Should The New York Yankees Re-Sign Free-Agent Robinson Cano?
Brian Cashman and company will have a busy offseason ahead of them, and a lot of that will include having to make decisions on what to do with all the impending free-agents they will have. In this daily feature post, I’ll look over the player mentioned, and decide what the Yankees should do — re-sign him, or let him walk.
This one should be a no-brainer. Robinson Cano was the New York Yankees‘ best player this year, just as he has been for the past few seasons, and it’s extremely important that the Yanks bring him back for at least the next five years, especially is they hope to contend with a shrinking payroll in 2014.
Cano will be the most coveted free-agent on the market this winter, coming off another good year in which he hit .314 with 27 home runs an 107 RBIs — all while having almost no protection in the lineup — and there’s no doubt that he’ll have a good handful of teams bidding for his service — but at what cost?
This is where the Yankees’ chances at re-signing Cano could suffer. Reports came out in September that Cano had asked the Yankees for a deal in the range of 10-years, $310 million. Obviously the Yankees are weary of offering a player a 10-year contract after seeing what has become of Alex Rodriguez, and even Albert Pujols with the Los Angeles Angels.
Although no one ever wants to see their best player leave, we’ve seen it in the past — like with Pujols and the St. Louis Cardinals — an elite player leave his team, but it turns out to not effect the team very much at all. But in the Yankees’ case, they really can’t afford to let Cano walk.
Should he leave, they have absolutely nothing even close to his talent level, and they don’t seem content on spending the money to bring in someone that could replace him. As we all know, the Yankees have a weak farm system with no one Cano-like anywhere to be scene. Not to mention, we have no clue what Derek Jeter is going to come back like, and not even God knows what is going to happen with A-Rod and his appeal.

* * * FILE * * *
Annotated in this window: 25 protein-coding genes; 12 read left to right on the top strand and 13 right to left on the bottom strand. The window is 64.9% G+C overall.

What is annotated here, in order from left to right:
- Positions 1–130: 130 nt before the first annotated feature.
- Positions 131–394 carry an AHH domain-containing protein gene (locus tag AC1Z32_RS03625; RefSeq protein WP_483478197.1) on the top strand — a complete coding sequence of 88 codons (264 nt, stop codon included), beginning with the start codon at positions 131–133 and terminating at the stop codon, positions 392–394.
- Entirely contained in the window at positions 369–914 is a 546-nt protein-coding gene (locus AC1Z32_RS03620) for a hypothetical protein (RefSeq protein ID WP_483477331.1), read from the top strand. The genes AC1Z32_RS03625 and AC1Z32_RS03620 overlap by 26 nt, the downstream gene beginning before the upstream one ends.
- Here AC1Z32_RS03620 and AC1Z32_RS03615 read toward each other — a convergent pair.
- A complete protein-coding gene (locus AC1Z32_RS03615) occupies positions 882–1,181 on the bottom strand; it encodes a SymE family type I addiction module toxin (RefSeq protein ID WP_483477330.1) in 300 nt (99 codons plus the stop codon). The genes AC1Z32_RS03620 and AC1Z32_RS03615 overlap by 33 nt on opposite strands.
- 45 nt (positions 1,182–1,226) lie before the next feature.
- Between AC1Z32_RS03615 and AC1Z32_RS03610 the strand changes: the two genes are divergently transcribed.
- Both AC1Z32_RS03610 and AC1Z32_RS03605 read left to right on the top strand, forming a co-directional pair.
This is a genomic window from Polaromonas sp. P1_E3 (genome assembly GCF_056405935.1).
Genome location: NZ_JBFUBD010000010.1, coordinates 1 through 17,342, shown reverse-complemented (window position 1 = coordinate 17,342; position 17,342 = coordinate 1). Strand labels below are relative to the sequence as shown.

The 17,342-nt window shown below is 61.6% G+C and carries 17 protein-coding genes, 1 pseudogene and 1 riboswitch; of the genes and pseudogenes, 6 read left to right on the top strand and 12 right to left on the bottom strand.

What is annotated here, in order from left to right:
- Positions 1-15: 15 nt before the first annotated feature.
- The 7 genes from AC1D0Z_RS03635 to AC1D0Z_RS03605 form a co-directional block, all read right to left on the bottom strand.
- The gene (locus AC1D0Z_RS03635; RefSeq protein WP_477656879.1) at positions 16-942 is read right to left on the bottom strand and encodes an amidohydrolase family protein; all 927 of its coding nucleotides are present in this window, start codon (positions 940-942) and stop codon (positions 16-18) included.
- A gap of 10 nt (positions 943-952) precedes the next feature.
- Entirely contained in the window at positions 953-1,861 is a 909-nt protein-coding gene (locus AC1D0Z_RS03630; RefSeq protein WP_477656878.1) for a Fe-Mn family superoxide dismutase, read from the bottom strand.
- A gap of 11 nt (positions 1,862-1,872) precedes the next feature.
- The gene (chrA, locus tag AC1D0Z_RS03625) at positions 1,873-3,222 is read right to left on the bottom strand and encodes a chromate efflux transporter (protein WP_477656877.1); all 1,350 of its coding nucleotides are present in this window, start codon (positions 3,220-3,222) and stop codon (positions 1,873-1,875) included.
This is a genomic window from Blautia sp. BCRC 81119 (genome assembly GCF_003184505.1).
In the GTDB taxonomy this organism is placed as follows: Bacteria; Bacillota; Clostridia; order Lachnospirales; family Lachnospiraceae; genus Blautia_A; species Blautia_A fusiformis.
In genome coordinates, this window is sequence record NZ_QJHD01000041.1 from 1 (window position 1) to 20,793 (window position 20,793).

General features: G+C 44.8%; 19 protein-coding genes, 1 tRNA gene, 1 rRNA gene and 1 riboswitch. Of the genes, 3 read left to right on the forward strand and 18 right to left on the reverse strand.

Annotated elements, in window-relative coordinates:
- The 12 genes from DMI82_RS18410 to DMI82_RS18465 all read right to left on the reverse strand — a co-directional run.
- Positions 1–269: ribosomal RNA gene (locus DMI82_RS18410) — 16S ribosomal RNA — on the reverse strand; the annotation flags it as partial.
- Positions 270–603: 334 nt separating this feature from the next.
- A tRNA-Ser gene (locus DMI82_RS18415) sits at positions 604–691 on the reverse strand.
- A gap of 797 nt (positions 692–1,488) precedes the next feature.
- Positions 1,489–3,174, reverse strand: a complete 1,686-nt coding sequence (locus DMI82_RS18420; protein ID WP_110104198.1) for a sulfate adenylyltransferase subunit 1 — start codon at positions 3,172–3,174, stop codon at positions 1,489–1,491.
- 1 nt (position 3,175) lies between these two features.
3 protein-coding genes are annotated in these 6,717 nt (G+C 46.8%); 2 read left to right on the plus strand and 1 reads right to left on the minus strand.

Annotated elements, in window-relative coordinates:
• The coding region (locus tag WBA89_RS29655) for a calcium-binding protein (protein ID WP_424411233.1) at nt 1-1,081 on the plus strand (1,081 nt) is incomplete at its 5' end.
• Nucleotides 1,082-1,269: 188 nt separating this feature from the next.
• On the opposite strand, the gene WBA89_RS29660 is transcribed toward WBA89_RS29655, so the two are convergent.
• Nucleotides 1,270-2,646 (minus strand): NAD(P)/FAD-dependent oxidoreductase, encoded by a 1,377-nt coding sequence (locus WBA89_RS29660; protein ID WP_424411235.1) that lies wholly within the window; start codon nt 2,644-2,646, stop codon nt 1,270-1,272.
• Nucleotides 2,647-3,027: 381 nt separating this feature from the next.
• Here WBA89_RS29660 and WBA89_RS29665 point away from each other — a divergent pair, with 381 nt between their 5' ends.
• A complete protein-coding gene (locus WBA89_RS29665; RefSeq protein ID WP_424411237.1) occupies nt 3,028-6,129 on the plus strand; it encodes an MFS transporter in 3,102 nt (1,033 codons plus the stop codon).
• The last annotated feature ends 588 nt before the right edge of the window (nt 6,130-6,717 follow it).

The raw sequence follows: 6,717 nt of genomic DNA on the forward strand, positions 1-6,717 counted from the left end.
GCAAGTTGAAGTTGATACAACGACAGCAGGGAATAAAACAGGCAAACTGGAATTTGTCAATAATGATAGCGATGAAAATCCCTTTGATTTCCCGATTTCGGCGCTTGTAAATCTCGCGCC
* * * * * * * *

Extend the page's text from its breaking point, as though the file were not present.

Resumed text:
If you can imagine a scenario in which Cano walks, A-Rod missed most of 2014, and Jeter isn’t capable of playing shortstop on a daily basis, then you have massive problem on the infield. The Yankees used way too many players at third base and shortstop in 2013, but at least they knew Cano was going to be playing second base everyday, and they’d like to know that again in 2014.
Cano is often ripped for his lack of hustle on most plays, but many within the organization will still tell you that he puts in the work, and it’s why he’s one of the best in the game.
Decision: Sign, duh. The Yankees are clearly moving into a transition period, and it won’t be easy if they don’t at least have one all-star player to market the team around. The Yankees already have trouble putting people in the seats, and it’ll only get tougher if there’s no one worth watching while drinking a $10 beer.
If I had to guess where Cano will end up signing after he takes some time to off to think things over this winter, the Los Angeles Dodgers have been rumored to want him, but have said otherwise in recent weeks, but I believe that he will re-sign with the Yankees — not at the $310 million price tag, but somewhere around 6-7 years in the $180-$200 million range.
Gavin Ewbank covers the Yankees for Baseball Hot Corner. Follow him on Twitter, @GavinEwbank2013.